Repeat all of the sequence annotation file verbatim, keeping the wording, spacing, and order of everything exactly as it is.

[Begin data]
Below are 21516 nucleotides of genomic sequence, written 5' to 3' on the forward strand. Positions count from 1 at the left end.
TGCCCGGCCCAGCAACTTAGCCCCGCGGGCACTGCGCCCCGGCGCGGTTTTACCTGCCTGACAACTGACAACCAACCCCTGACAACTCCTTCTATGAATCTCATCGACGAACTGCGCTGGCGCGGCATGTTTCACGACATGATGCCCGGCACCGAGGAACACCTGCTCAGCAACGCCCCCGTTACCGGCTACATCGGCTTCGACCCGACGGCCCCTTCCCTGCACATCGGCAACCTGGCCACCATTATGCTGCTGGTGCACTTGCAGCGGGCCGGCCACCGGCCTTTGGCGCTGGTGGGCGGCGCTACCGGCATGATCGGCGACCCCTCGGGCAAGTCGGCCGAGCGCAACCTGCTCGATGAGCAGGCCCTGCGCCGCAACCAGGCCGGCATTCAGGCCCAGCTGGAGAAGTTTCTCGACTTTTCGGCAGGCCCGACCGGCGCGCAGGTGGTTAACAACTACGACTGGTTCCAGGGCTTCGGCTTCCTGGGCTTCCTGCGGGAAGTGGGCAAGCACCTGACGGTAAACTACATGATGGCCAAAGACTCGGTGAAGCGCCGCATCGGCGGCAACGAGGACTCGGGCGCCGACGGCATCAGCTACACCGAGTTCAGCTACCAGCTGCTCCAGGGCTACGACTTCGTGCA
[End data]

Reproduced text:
Below are 21516 nucleotides of genomic sequence, written 5' to 3' on the forward strand. Positions count from 1 at the left end.
TGCCCGGCCCAGCAACTTAGCCCCGCGGGCACTGCGCCCCGGCGCGGTTTTACCTGCCTGACAACTGACAACCAACCCCTGACAACTCCTTCTATGAATCTCATCGACGAACTGCGCTGGCGCGGCATGTTTCACGACATGATGCCCGGCACCGAGGAACACCTGCTCAGCAACGCCCCCGTTACCGGCTACATCGGCTTCGACCCGACGGCCCCTTCCCTGCACATCGGCAACCTGGCCACCATTATGCTGCTGGTGCACTTGCAGCGGGCCGGCCACCGGCCTTTGGCGCTGGTGGGCGGCGCTACCGGCATGATCGGCGACCCCTCGGGCAAGTCGGCCGAGCGCAACCTGCTCGATGAGCAGGCCCTGCGCCGCAACCAGGCCGGCATTCAGGCCCAGCTGGAGAAGTTTCTCGACTTTTCGGCAGGCCCGACCGGCGCGCAGGTGGTTAACAACTACGACTGGTTCCAGGGCTTCGGCTTCCTGGGCTTCCTGCGGGAAGTGGGCAAGCACCTGACGGTAAACTACATGATGGCCAAAGACTCGGTGAAGCGCCGCATCGGCGGCAACGAGGACTCGGGCGCCGACGGCATCAGCTACACCGAGTTCAGCTACCAGCTGCTCCAGGGCTACGACTTCGTGCA